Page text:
The Miami (My-am-uh) Nation is originally from the Great Lakes region of the United States. The Miami Nation settled into the northeastern part of Oklahoma around 1867. The native language of the Miami Nation is Myaamia.

For more information, visit www.miamination.com.

Modoc Nation

The Modoc Nation originated in present-day California and Oregon. They were forcibly removed to the northeastern part of Oklahoma in 1874 as punishment for the Modoc War of 1872–1873. The language of the Modoc Nation is Klamath-Modoc.

The seal of the Modoc Nation is bordered in white. Ten feathers hang from the seal. The central design of the seal is an eagle flying over a dark blue ocean with a coastline appearing at the bottom of the seal. The coastline symbolizes the original homeland of the Modoc people in southern Oregon and northern California.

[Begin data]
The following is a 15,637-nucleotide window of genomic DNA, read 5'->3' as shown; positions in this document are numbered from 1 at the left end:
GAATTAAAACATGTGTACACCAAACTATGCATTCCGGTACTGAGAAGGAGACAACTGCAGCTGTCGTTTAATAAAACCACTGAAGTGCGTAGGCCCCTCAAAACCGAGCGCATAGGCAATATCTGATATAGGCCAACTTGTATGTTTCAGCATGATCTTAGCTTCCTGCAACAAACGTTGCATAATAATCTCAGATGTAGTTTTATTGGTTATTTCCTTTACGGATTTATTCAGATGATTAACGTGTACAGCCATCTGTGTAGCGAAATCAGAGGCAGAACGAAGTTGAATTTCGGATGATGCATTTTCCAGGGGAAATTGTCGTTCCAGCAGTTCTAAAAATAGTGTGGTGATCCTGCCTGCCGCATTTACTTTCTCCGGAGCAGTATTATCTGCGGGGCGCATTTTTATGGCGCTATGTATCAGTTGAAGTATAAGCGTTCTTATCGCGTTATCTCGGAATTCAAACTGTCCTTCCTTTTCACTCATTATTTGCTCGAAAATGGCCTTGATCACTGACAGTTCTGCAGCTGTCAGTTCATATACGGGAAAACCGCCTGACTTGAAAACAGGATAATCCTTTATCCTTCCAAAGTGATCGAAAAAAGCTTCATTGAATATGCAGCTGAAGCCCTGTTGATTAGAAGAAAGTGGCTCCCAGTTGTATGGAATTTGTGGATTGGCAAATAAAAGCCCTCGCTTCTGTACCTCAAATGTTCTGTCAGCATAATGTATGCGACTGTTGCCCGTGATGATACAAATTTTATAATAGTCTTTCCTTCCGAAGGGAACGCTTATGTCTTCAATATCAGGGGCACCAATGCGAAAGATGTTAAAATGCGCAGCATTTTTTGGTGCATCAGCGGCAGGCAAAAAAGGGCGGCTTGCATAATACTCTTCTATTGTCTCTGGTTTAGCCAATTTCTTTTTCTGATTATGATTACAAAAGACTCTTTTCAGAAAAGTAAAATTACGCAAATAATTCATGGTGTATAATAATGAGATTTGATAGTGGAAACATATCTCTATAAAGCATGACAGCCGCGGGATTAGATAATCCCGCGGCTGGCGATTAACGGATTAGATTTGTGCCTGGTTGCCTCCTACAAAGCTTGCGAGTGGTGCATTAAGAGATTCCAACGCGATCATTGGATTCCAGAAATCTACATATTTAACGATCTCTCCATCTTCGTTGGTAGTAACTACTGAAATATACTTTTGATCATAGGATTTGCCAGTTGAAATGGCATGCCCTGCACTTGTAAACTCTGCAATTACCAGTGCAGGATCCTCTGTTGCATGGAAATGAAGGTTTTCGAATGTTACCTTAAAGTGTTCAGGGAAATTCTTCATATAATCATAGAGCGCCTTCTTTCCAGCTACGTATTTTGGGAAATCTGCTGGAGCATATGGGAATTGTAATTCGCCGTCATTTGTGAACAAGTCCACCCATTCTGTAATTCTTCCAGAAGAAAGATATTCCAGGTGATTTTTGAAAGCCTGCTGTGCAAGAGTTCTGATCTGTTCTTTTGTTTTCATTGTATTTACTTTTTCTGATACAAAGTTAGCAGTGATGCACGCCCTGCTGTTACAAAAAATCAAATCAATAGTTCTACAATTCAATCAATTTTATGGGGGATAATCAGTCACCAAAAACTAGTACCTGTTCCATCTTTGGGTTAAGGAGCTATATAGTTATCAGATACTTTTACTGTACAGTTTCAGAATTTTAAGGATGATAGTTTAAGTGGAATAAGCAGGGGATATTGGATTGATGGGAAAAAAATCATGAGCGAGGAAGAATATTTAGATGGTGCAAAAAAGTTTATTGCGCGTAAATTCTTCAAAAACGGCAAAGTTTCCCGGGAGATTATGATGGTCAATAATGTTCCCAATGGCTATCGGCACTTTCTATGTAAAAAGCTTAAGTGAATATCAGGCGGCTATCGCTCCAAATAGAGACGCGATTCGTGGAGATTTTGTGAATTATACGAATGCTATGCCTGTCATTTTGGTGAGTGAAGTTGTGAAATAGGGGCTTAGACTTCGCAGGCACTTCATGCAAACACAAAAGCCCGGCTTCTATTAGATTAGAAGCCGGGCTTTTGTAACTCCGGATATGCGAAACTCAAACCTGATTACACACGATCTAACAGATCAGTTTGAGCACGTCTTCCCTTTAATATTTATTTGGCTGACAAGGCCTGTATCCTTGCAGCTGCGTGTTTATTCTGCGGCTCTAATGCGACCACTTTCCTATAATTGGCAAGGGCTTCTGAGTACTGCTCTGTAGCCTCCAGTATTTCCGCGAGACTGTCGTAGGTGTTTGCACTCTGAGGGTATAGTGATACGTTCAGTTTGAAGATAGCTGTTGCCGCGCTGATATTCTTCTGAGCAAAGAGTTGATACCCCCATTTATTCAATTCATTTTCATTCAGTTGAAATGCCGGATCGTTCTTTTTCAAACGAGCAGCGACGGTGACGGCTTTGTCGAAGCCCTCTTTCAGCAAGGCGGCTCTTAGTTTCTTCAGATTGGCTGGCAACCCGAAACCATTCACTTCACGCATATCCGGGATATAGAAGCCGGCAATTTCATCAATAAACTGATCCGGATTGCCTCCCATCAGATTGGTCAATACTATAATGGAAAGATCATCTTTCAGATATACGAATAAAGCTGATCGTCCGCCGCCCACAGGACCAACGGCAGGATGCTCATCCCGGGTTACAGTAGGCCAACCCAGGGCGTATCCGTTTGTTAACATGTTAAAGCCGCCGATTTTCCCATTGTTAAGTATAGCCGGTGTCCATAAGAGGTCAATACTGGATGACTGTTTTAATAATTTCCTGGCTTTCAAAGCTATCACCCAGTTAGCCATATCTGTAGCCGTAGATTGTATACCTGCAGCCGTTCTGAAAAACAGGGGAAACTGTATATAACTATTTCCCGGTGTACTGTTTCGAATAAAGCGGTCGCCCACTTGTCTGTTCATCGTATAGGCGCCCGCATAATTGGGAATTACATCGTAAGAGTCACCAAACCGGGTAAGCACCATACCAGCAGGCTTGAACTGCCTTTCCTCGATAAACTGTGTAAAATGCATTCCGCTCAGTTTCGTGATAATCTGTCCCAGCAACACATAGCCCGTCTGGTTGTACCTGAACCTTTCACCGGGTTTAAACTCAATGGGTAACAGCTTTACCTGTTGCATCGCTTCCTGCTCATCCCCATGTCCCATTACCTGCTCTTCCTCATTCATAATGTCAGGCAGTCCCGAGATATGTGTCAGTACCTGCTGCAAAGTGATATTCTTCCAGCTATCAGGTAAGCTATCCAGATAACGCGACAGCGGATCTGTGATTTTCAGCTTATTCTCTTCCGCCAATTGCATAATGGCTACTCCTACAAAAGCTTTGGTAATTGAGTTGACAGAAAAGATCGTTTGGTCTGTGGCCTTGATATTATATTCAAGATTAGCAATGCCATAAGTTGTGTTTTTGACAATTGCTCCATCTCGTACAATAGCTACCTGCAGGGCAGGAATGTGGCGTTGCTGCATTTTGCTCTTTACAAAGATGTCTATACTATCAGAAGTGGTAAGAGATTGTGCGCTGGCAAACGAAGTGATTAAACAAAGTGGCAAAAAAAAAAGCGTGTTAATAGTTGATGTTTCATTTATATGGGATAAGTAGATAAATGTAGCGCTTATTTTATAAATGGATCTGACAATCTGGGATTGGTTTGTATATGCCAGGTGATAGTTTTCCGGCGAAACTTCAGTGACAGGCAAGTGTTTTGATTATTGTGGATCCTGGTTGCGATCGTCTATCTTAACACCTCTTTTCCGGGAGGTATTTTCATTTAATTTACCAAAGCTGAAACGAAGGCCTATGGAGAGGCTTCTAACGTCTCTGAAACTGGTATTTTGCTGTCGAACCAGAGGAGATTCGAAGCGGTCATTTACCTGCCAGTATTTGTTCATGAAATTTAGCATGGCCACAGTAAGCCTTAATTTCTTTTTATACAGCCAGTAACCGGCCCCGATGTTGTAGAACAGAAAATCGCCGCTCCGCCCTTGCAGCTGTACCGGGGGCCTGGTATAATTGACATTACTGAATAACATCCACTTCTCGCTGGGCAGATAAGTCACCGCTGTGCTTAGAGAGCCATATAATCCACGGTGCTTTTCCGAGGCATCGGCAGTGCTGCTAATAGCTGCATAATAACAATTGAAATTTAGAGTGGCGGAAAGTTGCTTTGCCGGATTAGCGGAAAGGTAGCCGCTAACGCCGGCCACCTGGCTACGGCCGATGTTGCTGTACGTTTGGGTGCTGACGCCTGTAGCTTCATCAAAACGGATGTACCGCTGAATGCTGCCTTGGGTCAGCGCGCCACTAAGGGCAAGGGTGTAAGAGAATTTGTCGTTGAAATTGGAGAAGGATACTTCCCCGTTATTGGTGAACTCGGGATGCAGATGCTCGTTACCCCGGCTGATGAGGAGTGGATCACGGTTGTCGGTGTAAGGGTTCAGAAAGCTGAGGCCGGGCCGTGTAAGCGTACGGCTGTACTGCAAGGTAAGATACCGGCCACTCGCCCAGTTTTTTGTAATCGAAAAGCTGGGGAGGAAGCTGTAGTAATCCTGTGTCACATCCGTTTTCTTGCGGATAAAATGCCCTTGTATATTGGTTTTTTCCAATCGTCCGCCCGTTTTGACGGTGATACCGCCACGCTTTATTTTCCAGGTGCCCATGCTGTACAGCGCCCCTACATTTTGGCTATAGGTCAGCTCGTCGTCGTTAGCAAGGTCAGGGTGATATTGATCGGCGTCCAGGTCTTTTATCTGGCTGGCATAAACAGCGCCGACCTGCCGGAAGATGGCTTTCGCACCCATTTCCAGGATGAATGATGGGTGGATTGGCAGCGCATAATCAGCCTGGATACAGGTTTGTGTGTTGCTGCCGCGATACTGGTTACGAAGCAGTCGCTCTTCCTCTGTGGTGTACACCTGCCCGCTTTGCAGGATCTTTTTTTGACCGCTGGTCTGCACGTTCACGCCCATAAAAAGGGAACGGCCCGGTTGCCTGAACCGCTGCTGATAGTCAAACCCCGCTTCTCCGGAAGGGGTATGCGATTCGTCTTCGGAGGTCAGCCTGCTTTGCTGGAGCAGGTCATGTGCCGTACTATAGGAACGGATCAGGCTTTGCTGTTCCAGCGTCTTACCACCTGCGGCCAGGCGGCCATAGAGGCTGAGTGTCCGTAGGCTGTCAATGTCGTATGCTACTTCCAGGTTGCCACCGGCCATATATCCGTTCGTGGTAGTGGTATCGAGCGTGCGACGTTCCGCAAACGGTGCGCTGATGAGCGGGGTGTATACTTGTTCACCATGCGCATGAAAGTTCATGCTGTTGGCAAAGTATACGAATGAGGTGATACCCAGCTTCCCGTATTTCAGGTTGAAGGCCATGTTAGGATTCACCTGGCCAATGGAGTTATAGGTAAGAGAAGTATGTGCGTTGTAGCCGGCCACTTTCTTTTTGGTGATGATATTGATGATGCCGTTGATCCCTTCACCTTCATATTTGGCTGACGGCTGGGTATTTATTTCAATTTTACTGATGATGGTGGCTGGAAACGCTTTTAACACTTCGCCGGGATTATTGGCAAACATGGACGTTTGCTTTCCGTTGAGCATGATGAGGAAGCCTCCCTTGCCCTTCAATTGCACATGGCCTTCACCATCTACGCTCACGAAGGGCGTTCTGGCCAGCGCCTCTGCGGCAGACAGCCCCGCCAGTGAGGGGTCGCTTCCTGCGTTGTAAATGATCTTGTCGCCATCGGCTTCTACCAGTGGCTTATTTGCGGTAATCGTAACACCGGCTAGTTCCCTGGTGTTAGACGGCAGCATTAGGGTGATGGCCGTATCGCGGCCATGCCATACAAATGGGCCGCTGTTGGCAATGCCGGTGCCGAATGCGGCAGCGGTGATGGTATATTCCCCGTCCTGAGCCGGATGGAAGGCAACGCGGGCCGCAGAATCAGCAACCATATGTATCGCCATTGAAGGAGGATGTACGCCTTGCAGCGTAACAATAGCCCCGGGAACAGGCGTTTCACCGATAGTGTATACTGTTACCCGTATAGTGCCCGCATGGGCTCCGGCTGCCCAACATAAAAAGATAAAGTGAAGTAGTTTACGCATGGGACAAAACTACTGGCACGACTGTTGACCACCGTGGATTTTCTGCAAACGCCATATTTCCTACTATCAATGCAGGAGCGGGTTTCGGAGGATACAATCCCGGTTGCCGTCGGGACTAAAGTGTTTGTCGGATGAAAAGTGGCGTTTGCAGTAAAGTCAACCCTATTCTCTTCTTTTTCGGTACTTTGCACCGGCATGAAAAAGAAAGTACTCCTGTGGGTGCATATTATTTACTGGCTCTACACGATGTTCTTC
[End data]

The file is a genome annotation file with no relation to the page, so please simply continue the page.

For more information, visit https://modocnation.com/.


Osage Nation


The original lands of the Osage Nation were in the areas of Arkansas, Missouri, and Kansas. The Osage Nation settled in the north/northeastern part of Oklahoma in 1865. Dhegiha Siouan is the language of the Osage, as well as the Kaw and Ponca. Their language is similar to the Otoe-Missouria and Iowa tribes.

The meaning of the Osage Nation Seal: The golden circle represents tribal prosperity, and the arrowhead symbolizes the hunt. The pipe represents peace and friendship, and the eagle feather represents tribal authority.

One of the many notable Osage, Maria Tallchief, was known for her breakthrough as not just the first prima ballerina of the New York Ballet, but also the first American Indian in ballet.

For more information visit www.osagenation-nsn.gov.

Otoe-Missouria Tribe


The Otoe-Missouria Tribe originated in the Great Lakes area of the United States. They migrated southwest into the present states of Nebraska, Iowa, Missouri, and Kansas. The Otoe-Missouria came to Oklahoma in 1881 and settled what is now known as Red Rock.